She Said: The Young Victoria

By Caroline Thibodeaux

January 4, 2010

If I were either of those two dudes, I would run. And keep my bloomers down.

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For a change of pace, the Big Daddy and I ventured out to see The Young Victoria, a historical romantic drama starring Emily Blunt (The Devil Wears Prada) and Rupert Friend (The Libertine). Directed by Jean-Marc Vallee (C.R.A.Z.Y.) from a screenplay by Julian Fellowes (Oscar winner for Gosford Park), this film follows the early years of the emergent Queen Victoria and Albert, the man who would become her Prince Consort.

It begins in the dark, shabby halls of Kensington Palace. Young Victoria is growing up isolated and restrained by the machinations of her mother the Duchess of Kent (Miranda Richardson) and her mother's secretary and almost certain lover Sir John Conroy (Mark Strong). As the heiress presumptive to the throne of the United Kingdom and having not yet reached the age of majority, Victoria's early life is an especially tricky one. It's an existence fraught with "advisors" at every turn looking to manipulate her and make her their puppet in the selfish pursuit of power. Victoria's accession to the throne parallels the young girl's accession to womanhood, as she learns to start relying on herself. She eventually realizes that if the superb choice she makes for a husband is any indication, then she has more than earned the freedom and privilege to trust her own good judgment. And she falls madly in love while doing so, so that's just bonus.


I love a good historical drama and very much looked forward to this film. I had previously enjoyed Blunt's work in Prada and My Summer of Love and I've always found British royal history quite intriguing. The entire movie hinges on Blunt's performance and she is good here, but now and then I got the feeling that she may have been miscast in the role. She often comes across as too modern to play a sheltered, cosseted young virgin from the 1800s. Part of the fault lies with Vallee. His direction never seems to give the film proper flight as he allows the sumptuous scenery and production design to overtake and supercede any true dramatic tension. Two or three lines would be furtively read off and then the audience would be sent off to examine yet another beautifully manicured English garden. Victoria has a serious bone to pick with both her mother and Conroy and whenever it seems like she'll actually get around to picking that bone, hey – look at that wainscoting! Yes, the film is gorgeous and that attention to detail can be rewarding on its own. The costume, hair and scenic design are all visual feasts for the eyes. I just kept waiting for the height of tension to match the height of the design and unfortunately, that never happened.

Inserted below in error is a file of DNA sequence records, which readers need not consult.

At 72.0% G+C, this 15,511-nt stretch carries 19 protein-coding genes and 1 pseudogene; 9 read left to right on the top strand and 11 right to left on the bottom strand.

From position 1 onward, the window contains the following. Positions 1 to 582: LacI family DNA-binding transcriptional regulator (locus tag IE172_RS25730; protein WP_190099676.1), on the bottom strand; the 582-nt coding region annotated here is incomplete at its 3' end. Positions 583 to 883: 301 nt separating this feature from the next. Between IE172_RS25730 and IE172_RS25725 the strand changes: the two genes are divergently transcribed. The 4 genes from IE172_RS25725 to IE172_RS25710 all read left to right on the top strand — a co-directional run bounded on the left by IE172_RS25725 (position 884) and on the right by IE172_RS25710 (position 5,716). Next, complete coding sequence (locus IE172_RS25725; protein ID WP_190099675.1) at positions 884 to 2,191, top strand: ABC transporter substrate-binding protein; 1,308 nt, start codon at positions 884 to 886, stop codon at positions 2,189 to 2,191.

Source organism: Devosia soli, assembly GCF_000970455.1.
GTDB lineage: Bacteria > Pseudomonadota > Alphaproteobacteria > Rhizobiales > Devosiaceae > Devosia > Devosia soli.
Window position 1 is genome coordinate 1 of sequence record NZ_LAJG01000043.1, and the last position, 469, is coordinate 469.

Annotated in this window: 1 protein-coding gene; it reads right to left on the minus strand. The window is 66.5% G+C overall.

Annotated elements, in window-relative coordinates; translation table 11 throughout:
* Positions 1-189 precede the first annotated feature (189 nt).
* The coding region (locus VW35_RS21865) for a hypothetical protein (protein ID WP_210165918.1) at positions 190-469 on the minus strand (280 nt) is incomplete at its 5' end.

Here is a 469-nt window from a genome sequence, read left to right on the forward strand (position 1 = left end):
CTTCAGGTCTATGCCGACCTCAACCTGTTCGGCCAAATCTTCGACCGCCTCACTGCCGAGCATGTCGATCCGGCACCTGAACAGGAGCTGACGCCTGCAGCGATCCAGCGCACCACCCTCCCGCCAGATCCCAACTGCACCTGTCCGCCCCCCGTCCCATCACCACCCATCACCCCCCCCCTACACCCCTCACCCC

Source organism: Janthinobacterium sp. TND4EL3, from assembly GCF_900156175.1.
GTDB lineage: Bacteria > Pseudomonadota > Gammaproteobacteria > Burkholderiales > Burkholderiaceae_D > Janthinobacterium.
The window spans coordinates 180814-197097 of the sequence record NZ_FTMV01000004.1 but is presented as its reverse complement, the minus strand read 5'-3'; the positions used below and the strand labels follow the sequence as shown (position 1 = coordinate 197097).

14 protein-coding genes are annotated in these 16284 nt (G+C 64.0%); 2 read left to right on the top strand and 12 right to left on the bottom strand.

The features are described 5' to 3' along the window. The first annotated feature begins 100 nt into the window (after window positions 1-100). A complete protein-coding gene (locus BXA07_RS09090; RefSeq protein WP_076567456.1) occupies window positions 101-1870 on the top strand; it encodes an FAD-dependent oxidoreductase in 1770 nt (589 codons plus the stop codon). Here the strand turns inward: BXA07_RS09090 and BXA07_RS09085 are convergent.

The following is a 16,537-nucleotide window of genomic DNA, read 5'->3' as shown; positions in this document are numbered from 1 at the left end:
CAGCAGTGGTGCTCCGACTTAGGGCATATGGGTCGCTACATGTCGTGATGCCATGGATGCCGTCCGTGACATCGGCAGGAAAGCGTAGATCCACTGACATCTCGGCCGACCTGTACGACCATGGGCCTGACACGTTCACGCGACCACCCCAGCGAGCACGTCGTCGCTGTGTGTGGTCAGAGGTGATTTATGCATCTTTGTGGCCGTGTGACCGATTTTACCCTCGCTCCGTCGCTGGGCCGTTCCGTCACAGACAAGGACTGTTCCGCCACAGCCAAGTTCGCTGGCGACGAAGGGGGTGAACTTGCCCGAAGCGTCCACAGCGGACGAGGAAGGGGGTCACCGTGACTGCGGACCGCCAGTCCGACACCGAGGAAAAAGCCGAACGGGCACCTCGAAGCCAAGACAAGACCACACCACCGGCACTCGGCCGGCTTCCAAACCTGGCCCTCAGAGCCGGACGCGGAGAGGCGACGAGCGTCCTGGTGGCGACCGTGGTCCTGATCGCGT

I would be remiss not to mention a few of the performances. Rupert Friend is never exactly dashing as Albert – that would be impossible seeing as he has even less chin than Orlando Bloom – but he manages to convey a sweet strength of his own in this more than capable portrayal. I've no doubt that in real life Blunt could and would eat him alive, but they have an ease together in their scenes and it makes you want to root not only for their relationship but cheer them on as they strive towards their independence.

Jim Broadbent is a hoot as the aging sovereign William IV. He has only two major scenes and in them he hilariously portrays the loud, pissed off uncle at the family gathering who is at that age where he's going to say whatever he feels like saying and he doesn't care what anyone thinks about it or who gets embarrassed by it. Everyone has that uncle in their family; he's just usually not the reigning monarch of the British Empire. Harriet Walter lends a beautiful stately presence as the dowager Queen Adelaide and Miranda Richardson is alternately conniving and sympathetic as the grasping Duchess of Kent. Historically speaking, Paul Bettany is too young for the role of Prime Minister Melbourne (he was actually 40 years older than Victoria) but his casting in the film is far from egregious. As played by a younger man, the relationship between Victoria and her advisor takes on another layer. Mark Strong is fine as the power-hungry Conroy, but he's becoming kind of one-note in his performances. I'd love to see him do something different and unexpected that does not involve him scowling or pushing people around. Thomas Kretschmann (Valkyrie) does a lot of screaming as the acquisitively minded Leopold, King of the Belgians.

The Young Victoria doesn't completely fail or succeed. There are too many good performances and things to look at for it to be a complete failure and the actual history is pretty interesting. Fellowes' script is somewhat disappointing and I wonder how much of it was lost in the editing room. Regrettably it pales in the light of other recent biopics concerning England's women monarchs. Abandoned by the director and a so-so screenplay, eventually it all falls entirely on Blunt's slender shoulders to carry this film. She's up for the job and makes a valiant attempt, but in the end, those shoulders are more comely than sturdy.



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